From his first Light (recycled from a Russian vacuum cleaner) to the award winning steel structures of the Wild Atlantic Way discovery point. Shane designs with inspiration from the nature of Ireland’s Boyne valley.
What is the essence of Shane Holland Design?
I try to be flexible and to listen to clients, create ideas that match expectations, and try to add individuality to a project by not being scared to try things out. We try to create items of beauty and functionality.
You have had an impressive design journey since 1991 – what were your first products?
My first light was recycled from a Russian vacuum cleaner, which was given a base and had a spotlight at the top of a wobbly pole. It ended up getting demolished on stage by my friends the band “Whipping Boy” in Dublin when they “borrowed it”. The first production design was our Babel light, which was like an inverted “Tower of Babel” and made in Irish glass and bronze, which we initially made for a Dublin based hairdresser David Marshall.
How do you approach designing furniture and lighting to get them both right?
I don’t find the disciplines to be so different but just have different functional requirements. With lighting you have to look at materials and reflectivity to get a good drama in the piece in which you also need to have good balance. When creating furniture you need good balance in terms of posture and structural issues. I rarely get everything right first time; sometimes it takes continual development and new editions to get everything right. It took 5 years for me to fine tune the ‘Stule’ for example.
What does it mean when you describe your products as ‘Inspired by nature’?
Inspired by nature is such a general term but it means when you look at nature, rocks, the sea, trees or branches you can be inspired to use things as you find them or just spark off an idea from natural ideas. For example our Ruray desk light, which was inspired by waves and waveforms. The Ghost of Ash lamps were inspired by simple ash branches integrated into lamps and tables or our Sea Clocks use rocks from different parts of the Irish Coast featuring differing geology.
How do you balance longevity with trendiness?
I always strive to use good materials and invest build time in trying to create longevity. If the balance in the design is correct then trendiness does not really come in to it. Some people may latch on to it as a trend. I don’t really worry about trends as I am often both in fashion and out of fashion at the same time.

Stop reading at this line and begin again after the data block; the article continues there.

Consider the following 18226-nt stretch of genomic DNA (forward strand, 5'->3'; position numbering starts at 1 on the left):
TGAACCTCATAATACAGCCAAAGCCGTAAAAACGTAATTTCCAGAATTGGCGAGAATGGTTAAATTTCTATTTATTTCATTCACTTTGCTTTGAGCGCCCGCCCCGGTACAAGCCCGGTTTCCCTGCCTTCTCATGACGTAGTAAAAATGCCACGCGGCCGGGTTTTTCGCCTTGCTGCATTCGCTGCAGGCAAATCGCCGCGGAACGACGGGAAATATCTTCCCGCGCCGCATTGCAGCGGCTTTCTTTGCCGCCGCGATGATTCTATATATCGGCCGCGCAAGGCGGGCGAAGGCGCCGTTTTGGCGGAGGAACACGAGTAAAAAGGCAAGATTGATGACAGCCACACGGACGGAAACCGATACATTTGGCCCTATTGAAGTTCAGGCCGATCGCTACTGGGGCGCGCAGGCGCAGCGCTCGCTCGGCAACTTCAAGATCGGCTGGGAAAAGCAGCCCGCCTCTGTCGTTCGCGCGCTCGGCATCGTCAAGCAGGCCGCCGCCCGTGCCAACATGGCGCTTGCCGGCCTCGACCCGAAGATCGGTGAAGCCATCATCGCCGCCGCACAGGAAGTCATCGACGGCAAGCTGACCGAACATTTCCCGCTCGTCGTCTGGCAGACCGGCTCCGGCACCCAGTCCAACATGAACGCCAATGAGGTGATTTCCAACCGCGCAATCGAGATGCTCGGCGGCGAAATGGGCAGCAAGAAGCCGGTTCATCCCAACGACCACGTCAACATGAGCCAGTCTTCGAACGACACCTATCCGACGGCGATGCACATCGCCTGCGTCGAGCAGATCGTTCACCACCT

What advantages do you offer as a company that is able to take a product from concept to design to production?
The reason we really value our workshop facility is that it is the route for us not to just design but to experiment and produce and deliver projects. We were able to design and make the recent lights for the famous Harland and Wolff Drawing offices in Belfast where they designed and made the famous Titanic ship. We listened to the client’s requirement of lights, which replicated the originals from 1910 but also added some new sophisticated features. These were monitored right through design manufacture to delivery and installation for the Titanic Hotel due to open in Sept 2017.
You have created awards for many leading brands. How does designing an award differ from furniture?
Awards are more sculptural in nature and we have sometimes less functional concerns
but they have to look good and be created to reflect the nature of the award be it design, science, architecture or music. Awards are about recognition and celebration so everybody wants to get one but they are carefully designed to give longevity to a ceremony via good design.
Is there an international audience for your brand?
I don’t really know if I have a global audience, but with the Internet and communication anybody can see and buy your product and fortunately we have sent our objects to many countries. As a business I do have to work hard to create an audience by exhibiting abroad. In essence I do think that I have a unique offering and some people react to that wherever they may be.
You collaborated with Diem Pottery on lighting for Eneko at One Aldwych Restaurant in London. What other collaborations can you share with us?
We have recently worked on the Wild Atlantic Way discovery point featuring the Marconi Station and Alcock and Brown transatlantic landing site in Conemara as a collaboration with Denis Byrne Architects where we built Steel structures in this rugged landscape to interpret this historic industrial site for both Radio and Aviation History. We were delighted that this won Best Place award in the RIAI Architecture Awards 2017. The Titanic Hotel Project Belfast was also exciting and we are constantly collaborating on projects with architects, entrepreneurs and companies to bring things through to reality. We also worked with Ciara O Toole of Amelia on an aviation project to make furniture from airplane parts such as the desk from a Boeing 737 engine. This desk now resides in the business School of Edinburgh University.
Your company is based in the Boyne Valley of Ireland – what’s the area like for visitors?
The village of Duleek where I work is over 1500 years old and has 4 stone high crosses and an old Abbey. The Boyne Valley is known as the heritage capital of Ireland having the ancient Passage tombs of Newgrange, Knowth and Dowth, not to mention Tara, the seat of the High Kings of Ireland so it is a good area to visit if interested in history. The area has some interesting castles such as Slane Castle and is still quite close to Dublin so suitable for a day trip or a bit of shing or kayaking if visiting.
Find out more about Shane Holland Design: www.shanehollanddesign.com